Highlights from the Association of Colleges – JISC Technology Summit

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Education 4.0 – Paul McKean (Head of FE and Skills, JISC)

Paul McKean, the Head of FE and Skills at JISC, kicked off the Technology Summit by talking about the advance of “Education 4.0”. He said to expect to see Artificial Intelligence transforming teaching, more personalised and adaptive learning experiences, intelligent tutoring systems responding to the student journey and further developments in the Internet of Things. You can read more about his vision for the college of the future on the JISC blog: https://www.jisc.ac.uk/blog/what-does-the-fe-college-of-the-future-look-like-20-nov-2018

Michelle Swithenbank, CEO of Hull College Group

As the CEO of the Hull College Group, Michelle believes Senior Management should not ask others what they are not prepared to do themselves. Therefore, the College portal has been simplified and all USB sticks are banned! All staff have to use One Drive to save and share work and she has been been experimenting with vlogging in her communications. She even shares bloopers to demonstrate how normal it is to make mistakes as you update your digital skills. Her main interest is in promoting student engagement and supporting teacher efficiency and workload. They are also looking at getting their learning platform to speak to Promonitor.

Robin Ghurbhurun, Chief Executive and Principal, Richmond Upon Thames College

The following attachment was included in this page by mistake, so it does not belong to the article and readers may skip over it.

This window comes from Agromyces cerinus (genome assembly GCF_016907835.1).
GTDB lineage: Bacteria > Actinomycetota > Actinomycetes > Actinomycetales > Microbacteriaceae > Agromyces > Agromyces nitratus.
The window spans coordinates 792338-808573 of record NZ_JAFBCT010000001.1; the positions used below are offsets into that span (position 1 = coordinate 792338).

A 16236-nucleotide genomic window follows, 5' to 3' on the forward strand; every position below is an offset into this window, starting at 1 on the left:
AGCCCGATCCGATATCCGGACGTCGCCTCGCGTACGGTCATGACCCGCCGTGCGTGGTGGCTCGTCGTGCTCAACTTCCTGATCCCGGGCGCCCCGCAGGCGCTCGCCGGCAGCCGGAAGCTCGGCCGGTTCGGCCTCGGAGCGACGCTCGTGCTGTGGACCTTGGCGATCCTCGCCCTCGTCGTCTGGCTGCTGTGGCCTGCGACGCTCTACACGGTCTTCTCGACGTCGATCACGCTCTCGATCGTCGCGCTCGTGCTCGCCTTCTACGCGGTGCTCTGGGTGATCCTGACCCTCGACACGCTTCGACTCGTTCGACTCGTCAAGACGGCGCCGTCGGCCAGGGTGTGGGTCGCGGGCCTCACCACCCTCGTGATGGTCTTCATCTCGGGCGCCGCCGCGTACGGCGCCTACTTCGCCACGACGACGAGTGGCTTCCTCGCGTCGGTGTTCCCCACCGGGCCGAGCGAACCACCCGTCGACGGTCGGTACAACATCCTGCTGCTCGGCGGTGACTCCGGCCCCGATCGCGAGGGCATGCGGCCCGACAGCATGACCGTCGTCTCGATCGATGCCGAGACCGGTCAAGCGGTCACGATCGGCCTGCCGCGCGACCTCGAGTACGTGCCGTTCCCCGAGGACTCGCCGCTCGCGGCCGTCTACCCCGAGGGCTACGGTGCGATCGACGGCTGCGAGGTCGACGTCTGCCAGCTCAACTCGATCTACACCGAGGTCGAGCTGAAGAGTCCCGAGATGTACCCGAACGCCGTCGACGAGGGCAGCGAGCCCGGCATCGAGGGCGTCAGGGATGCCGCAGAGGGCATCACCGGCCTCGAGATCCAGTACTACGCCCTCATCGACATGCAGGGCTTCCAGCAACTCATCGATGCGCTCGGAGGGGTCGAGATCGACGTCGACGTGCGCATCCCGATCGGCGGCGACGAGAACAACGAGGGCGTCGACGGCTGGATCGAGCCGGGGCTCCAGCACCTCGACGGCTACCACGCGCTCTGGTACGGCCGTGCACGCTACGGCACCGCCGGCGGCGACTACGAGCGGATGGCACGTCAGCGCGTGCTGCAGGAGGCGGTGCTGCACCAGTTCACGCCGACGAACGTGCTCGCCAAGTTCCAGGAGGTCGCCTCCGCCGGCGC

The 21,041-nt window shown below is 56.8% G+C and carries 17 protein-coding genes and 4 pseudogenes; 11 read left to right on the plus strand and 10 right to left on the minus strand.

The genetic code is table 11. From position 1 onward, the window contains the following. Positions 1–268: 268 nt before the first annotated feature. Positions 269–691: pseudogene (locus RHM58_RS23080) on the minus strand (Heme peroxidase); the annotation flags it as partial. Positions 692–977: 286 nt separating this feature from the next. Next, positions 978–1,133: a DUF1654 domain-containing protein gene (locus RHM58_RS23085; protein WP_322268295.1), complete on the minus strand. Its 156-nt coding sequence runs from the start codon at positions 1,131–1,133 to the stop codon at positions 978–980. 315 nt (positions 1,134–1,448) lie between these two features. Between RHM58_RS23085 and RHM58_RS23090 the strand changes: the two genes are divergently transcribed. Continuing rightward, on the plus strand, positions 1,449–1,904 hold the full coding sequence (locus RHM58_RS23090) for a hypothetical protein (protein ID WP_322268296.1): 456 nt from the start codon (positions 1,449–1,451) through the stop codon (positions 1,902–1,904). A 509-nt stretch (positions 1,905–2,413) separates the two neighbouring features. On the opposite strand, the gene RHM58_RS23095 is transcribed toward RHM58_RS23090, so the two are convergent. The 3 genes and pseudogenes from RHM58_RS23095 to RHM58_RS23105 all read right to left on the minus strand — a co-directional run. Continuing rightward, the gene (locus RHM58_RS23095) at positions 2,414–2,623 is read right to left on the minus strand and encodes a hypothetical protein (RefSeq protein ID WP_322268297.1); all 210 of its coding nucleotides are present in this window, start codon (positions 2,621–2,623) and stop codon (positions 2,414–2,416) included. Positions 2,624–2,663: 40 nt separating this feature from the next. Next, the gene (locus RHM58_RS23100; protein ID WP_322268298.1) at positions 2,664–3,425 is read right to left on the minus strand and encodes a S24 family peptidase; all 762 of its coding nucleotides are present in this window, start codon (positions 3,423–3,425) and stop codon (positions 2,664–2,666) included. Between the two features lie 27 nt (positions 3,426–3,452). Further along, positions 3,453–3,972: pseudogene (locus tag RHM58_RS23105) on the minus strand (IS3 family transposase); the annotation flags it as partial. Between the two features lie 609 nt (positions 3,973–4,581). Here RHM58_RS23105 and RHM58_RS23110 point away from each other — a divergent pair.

Robin explained that the curriculum needs to prepare students for future jobs and services. The advance of Artificial Intelligence should be giving us back our time to enjoy life. Other areas to watch include data analytics, cloud security, environmental and energy issues. We should also be reimagining our learning spaces. One example is a Virtual Reality lab as he believes the art of storytelling is becoming increasingly important for education. In order to engage SMT, innovators should consider taking “the board on tour” to tech companies and organising a staff conference with a technology theme.

Kirri Gooch, Google for Education

Kirri, the Regional Education Manager at Google for Education, says that innovation cannot be forced. People need physical spaces to be curious and play. Work routines need to be broken up. For instance at Google, they have a “TGIF” (thank God it’s Friday) event once a week. She also recommends “learning on the loo” by providing tips on posters! Encouraging a culture of collective creativity and risk-taking in a safe environment is key. Ideally, 20% of a job role should leave room for an area of interest (whatever that might be) and teachers need to be recognised, rewarded and taken on trips outside of their institution. Kirri highly recommends finding an influencer in SMT to support this.

Steven Hope, Head of Independent Learning, Leeds City College

Steven believes that technology won’t replace teachers but teachers who use technology will. At Leeds City College, they want technology to be the rule not the exception. They also look at money-saving strategies. For instance, Leeds City College saved £750,000 by switching to Google Classroom and by reinvesting in chromebooks, they saved £1.55 million.

When it comes to staff development, Steve listed 4 personality types:

Navigator - empowered
Bystander - ignores
Victim - panics
Critic - opposes
  1. Navigator – empowered
  2. Bystander – ignores
  3. Victim – panics
  4. Critic – opposes